Alan Peterson, another longtime death penalty opponent and sometime attorney for appeals from death row, presented a mordant piece in the style of Mark Twain’s “Letter to the Earth,” an application from the State of Nebraska for a license to kill. His appearance brought questions from some of the newer senators on the committee who wondered if life sentences might not result in the same spate of expensive appeals as the ones he had filed for his clients on death row. Everyone had the right to appeal a sentence, Alan replied, but in practice life sentences had fewer claims that could be appealed and were in general less likely to be litigated. They were not irrevocable. An actual finding of innocence, as with the Beatrice Six, is not an appeal, and anyone found factually innocent should certainly be released as soon as possible. Actually, as Joe Kelley, the Lancaster County attorney who testified in favor of maintaining the death penalty pointed out, a sentence of life without parole as well as a simple life sentence would actually give rise to more appeals, since it would be hard in all cases to justify the distinction. Given that the state Pardons Board does not commute life sentences to make individuals eligible for parole, a simple life sentence would be sufficient, would cut the costs of the original trial, narrow the grounds for appeals and be as immutable as life without parole. No other western democracy retains the death penalty for ordinary crimes, and most give maximum sentences of 25 years or less, except in the cases of a few persons deemed dangerous offenders. Twenty-five years in prison is a pretty hefty punishment, quite sufficient for a deterrent, and those European, Canadian or other murderers who are released are not likely to reoffend. True life sentences mean that prisons will be required to provide expensive and rapidly growing geriatric wings for people virtually incapable of reoffending, a questionable state expense at best.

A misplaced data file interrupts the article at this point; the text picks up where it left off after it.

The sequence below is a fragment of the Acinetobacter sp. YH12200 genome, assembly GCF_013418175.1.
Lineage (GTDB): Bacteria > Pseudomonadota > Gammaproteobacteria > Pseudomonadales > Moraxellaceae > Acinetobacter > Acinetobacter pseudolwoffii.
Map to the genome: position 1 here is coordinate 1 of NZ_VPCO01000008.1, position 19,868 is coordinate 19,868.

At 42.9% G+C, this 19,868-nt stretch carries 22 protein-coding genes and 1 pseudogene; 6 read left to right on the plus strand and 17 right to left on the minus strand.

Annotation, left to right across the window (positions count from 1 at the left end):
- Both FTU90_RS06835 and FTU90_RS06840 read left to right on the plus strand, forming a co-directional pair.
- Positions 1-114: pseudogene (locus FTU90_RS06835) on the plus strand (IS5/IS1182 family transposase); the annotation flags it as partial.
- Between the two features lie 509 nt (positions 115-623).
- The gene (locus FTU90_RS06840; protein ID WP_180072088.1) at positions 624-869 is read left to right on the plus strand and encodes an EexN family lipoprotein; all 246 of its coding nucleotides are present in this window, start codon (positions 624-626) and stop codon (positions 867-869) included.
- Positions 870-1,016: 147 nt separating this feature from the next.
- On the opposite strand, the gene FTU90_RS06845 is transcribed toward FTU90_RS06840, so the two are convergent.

This ends what might be called the “practical considerations” part of this look at the death penalty. Part two of this article will examine the personal stories of the unjustly convicted and of the survivors of murder victims. Part three looks at broader social forces coming into play against the death penalty.